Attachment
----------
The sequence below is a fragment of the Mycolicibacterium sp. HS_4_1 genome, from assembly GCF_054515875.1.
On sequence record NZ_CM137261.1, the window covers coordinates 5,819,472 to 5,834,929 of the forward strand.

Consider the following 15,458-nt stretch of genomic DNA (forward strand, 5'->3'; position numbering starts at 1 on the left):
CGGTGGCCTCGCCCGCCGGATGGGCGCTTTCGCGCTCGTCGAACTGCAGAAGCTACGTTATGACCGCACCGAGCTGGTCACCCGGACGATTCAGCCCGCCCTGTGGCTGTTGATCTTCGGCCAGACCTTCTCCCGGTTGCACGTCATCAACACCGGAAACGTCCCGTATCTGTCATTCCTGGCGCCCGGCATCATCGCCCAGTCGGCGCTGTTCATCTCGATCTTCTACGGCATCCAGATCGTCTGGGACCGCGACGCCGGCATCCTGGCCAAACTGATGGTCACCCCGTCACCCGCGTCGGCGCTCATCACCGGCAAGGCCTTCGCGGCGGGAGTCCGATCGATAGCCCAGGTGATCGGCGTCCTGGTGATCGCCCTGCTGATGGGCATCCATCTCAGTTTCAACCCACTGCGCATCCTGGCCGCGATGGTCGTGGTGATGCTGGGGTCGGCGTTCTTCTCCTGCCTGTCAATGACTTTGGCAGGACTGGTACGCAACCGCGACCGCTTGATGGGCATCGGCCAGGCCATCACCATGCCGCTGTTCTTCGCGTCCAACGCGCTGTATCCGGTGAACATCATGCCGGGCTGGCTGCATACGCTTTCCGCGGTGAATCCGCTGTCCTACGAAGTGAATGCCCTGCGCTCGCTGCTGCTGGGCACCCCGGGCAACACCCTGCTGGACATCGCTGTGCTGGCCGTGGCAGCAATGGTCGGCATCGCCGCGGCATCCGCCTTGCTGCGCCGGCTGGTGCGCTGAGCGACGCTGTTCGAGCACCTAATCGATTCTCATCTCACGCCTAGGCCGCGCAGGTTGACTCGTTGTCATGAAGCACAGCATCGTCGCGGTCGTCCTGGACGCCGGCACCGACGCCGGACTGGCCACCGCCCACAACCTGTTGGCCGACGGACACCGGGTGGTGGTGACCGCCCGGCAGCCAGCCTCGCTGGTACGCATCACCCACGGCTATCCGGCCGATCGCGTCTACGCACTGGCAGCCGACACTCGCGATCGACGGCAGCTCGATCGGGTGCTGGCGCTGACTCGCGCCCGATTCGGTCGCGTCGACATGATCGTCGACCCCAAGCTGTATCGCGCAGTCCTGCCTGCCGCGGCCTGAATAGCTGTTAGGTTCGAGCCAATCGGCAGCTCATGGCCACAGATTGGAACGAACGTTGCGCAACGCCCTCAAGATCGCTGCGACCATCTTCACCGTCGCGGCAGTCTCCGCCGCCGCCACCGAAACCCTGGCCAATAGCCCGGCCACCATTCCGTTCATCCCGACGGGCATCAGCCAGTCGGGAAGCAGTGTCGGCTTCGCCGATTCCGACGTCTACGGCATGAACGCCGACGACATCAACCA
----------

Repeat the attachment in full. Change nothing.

The sequence below is a fragment of the Mycolicibacterium sp. HS_4_1 genome, from assembly GCF_054515875.1.
On sequence record NZ_CM137261.1, the window covers coordinates 5,819,472 to 5,834,929 of the forward strand.

Consider the following 15,458-nt stretch of genomic DNA (forward strand, 5'->3'; position numbering starts at 1 on the left):
CGGTGGCCTCGCCCGCCGGATGGGCGCTTTCGCGCTCGTCGAACTGCAGAAGCTACGTTATGACCGCACCGAGCTGGTCACCCGGACGATTCAGCCCGCCCTGTGGCTGTTGATCTTCGGCCAGACCTTCTCCCGGTTGCACGTCATCAACACCGGAAACGTCCCGTATCTGTCATTCCTGGCGCCCGGCATCATCGCCCAGTCGGCGCTGTTCATCTCGATCTTCTACGGCATCCAGATCGTCTGGGACCGCGACGCCGGCATCCTGGCCAAACTGATGGTCACCCCGTCACCCGCGTCGGCGCTCATCACCGGCAAGGCCTTCGCGGCGGGAGTCCGATCGATAGCCCAGGTGATCGGCGTCCTGGTGATCGCCCTGCTGATGGGCATCCATCTCAGTTTCAACCCACTGCGCATCCTGGCCGCGATGGTCGTGGTGATGCTGGGGTCGGCGTTCTTCTCCTGCCTGTCAATGACTTTGGCAGGACTGGTACGCAACCGCGACCGCTTGATGGGCATCGGCCAGGCCATCACCATGCCGCTGTTCTTCGCGTCCAACGCGCTGTATCCGGTGAACATCATGCCGGGCTGGCTGCATACGCTTTCCGCGGTGAATCCGCTGTCCTACGAAGTGAATGCCCTGCGCTCGCTGCTGCTGGGCACCCCGGGCAACACCCTGCTGGACATCGCTGTGCTGGCCGTGGCAGCAATGGTCGGCATCGCCGCGGCATCCGCCTTGCTGCGCCGGCTGGTGCGCTGAGCGACGCTGTTCGAGCACCTAATCGATTCTCATCTCACGCCTAGGCCGCGCAGGTTGACTCGTTGTCATGAAGCACAGCATCGTCGCGGTCGTCCTGGACGCCGGCACCGACGCCGGACTGGCCACCGCCCACAACCTGTTGGCCGACGGACACCGGGTGGTGGTGACCGCCCGGCAGCCAGCCTCGCTGGTACGCATCACCCACGGCTATCCGGCCGATCGCGTCTACGCACTGGCAGCCGACACTCGCGATCGACGGCAGCTCGATCGGGTGCTGGCGCTGACTCGCGCCCGATTCGGTCGCGTCGACATGATCGTCGACCCCAAGCTGTATCGCGCAGTCCTGCCTGCCGCGGCCTGAATAGCTGTTAGGTTCGAGCCAATCGGCAGCTCATGGCCACAGATTGGAACGAACGTTGCGCAACGCCCTCAAGATCGCTGCGACCATCTTCACCGTCGCGGCAGTCTCCGCCGCCGCCACCGAAACCCTGGCCAATAGCCCGGCCACCATTCCGTTCATCCCGACGGGCATCAGCCAGTCGGGAAGCAGTGTCGGCTTCGCCGATTCCGACGTCTACGGCATGAACGCCGACGACATCAACCA